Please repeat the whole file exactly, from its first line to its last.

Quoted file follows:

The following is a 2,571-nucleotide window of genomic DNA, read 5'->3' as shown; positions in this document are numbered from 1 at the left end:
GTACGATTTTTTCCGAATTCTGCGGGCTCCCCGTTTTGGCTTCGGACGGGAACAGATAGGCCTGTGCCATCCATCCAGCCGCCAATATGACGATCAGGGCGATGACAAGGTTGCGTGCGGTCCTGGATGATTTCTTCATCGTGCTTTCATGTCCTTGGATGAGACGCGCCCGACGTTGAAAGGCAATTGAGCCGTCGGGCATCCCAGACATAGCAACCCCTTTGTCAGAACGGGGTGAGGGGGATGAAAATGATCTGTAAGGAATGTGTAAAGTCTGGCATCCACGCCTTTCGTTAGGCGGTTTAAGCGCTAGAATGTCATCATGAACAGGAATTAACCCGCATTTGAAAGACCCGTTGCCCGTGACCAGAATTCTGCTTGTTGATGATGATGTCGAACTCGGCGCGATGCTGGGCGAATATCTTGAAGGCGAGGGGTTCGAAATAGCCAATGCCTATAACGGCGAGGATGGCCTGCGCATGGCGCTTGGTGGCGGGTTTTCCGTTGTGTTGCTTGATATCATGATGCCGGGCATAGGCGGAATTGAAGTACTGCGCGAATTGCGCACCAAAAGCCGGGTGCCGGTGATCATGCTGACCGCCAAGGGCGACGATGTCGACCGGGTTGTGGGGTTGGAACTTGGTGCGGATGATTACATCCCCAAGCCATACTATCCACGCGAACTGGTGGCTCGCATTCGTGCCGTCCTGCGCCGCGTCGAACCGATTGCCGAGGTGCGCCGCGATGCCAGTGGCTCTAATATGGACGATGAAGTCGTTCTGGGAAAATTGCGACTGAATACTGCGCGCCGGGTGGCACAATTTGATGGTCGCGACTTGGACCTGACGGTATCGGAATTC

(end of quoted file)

The following is a 2,571-nucleotide window of genomic DNA, read 5'->3' as shown; positions in this document are numbered from 1 at the left end:
GTACGATTTTTTCCGAATTCTGCGGGCTCCCCGTTTTGGCTTCGGACGGGAACAGATAGGCCTGTGCCATCCATCCAGCCGCCAATATGACGATCAGGGCGATGACAAGGTTGCGTGCGGTCCTGGATGATTTCTTCATCGTGCTTTCATGTCCTTGGATGAGACGCGCCCGACGTTGAAAGGCAATTGAGCCGTCGGGCATCCCAGACATAGCAACCCCTTTGTCAGAACGGGGTGAGGGGGATGAAAATGATCTGTAAGGAATGTGTAAAGTCTGGCATCCACGCCTTTCGTTAGGCGGTTTAAGCGCTAGAATGTCATCATGAACAGGAATTAACCCGCATTTGAAAGACCCGTTGCCCGTGACCAGAATTCTGCTTGTTGATGATGATGTCGAACTCGGCGCGATGCTGGGCGAATATCTTGAAGGCGAGGGGTTCGAAATAGCCAATGCCTATAACGGCGAGGATGGCCTGCGCATGGCGCTTGGTGGCGGGTTTTCCGTTGTGTTGCTTGATATCATGATGCCGGGCATAGGCGGAATTGAAGTACTGCGCGAATTGCGCACCAAAAGCCGGGTGCCGGTGATCATGCTGACCGCCAAGGGCGACGATGTCGACCGGGTTGTGGGGTTGGAACTTGGTGCGGATGATTACATCCCCAAGCCATACTATCCACGCGAACTGGTGGCTCGCATTCGTGCCGTCCTGCGCCGCGTCGAACCGATTGCCGAGGTGCGCCGCGATGCCAGTGGCTCTAATATGGACGATGAAGTCGTTCTGGGAAAATTGCGACTGAATACTGCGCGCCGGGTGGCACAATTTGATGGTCGCGACTTGGACCTGACGGTATCGGAATTC